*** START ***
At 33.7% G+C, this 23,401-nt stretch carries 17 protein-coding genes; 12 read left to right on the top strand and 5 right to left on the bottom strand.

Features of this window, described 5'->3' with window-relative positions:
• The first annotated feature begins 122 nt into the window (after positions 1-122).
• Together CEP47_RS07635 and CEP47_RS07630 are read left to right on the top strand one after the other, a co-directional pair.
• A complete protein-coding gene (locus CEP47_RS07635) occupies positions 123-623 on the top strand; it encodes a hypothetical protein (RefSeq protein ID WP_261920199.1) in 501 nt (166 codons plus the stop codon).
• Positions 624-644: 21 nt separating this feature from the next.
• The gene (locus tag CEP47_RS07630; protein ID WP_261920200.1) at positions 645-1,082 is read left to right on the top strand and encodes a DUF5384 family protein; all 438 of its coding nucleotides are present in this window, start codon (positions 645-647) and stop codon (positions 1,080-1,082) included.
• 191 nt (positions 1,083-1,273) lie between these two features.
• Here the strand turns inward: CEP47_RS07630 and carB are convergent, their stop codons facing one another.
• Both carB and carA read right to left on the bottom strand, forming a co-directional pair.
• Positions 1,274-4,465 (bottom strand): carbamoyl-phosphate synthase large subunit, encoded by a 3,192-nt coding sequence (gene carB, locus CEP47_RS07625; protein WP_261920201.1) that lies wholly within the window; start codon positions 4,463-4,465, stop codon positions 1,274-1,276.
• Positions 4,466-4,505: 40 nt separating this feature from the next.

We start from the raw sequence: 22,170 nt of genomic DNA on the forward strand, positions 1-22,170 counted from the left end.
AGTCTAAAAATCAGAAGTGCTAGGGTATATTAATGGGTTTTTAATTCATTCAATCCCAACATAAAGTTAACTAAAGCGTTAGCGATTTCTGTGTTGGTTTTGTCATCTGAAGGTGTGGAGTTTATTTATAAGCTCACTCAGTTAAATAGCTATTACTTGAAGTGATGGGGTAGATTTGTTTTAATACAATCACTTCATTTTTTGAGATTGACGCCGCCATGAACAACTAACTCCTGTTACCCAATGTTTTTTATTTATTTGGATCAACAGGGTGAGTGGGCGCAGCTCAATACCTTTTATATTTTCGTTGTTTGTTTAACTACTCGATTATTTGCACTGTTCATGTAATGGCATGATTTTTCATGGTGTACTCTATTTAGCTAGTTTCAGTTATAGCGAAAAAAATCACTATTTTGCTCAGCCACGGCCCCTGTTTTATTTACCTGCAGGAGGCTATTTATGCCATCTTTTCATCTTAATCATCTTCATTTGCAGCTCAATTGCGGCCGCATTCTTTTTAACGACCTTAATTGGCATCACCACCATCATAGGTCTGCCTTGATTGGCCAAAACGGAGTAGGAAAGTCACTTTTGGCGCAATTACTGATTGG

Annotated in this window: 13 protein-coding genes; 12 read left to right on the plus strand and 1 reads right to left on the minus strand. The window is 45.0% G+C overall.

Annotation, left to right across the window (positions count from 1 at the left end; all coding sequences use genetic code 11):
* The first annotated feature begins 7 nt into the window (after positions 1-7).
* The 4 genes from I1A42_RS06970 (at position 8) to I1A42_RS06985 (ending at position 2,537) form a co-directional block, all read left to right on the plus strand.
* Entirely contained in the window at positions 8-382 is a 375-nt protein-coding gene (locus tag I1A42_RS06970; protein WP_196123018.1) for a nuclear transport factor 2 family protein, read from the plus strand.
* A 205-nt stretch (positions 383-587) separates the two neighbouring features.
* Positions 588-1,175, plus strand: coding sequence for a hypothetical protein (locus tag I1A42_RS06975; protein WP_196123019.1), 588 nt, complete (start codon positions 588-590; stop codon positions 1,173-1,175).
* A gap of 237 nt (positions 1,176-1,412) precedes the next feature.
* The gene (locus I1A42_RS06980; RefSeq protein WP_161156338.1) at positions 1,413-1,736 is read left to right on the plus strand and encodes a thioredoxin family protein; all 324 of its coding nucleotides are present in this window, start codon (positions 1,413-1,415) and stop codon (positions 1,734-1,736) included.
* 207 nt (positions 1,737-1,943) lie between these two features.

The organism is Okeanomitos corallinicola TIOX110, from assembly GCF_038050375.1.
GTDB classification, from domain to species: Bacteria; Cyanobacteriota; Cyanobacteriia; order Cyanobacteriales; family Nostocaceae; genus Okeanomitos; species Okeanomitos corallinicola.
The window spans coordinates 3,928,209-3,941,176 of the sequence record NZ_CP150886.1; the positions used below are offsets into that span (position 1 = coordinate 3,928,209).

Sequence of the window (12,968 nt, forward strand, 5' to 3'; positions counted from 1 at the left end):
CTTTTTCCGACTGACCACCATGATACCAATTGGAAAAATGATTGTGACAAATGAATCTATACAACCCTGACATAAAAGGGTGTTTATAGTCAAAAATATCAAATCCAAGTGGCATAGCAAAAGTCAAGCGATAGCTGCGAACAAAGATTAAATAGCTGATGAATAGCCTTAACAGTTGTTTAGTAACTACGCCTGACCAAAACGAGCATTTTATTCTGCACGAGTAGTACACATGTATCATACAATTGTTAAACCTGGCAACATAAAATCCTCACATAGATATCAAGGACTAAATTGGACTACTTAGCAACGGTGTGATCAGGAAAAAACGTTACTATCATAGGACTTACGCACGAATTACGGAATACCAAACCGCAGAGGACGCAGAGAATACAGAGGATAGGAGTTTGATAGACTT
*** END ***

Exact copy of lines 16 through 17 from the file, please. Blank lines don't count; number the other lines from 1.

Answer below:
Annotation, left to right across the window (positions count from 1 at the left end; all coding sequences use genetic code 11):
* The first annotated feature begins 7 nt into the window (after positions 1-7).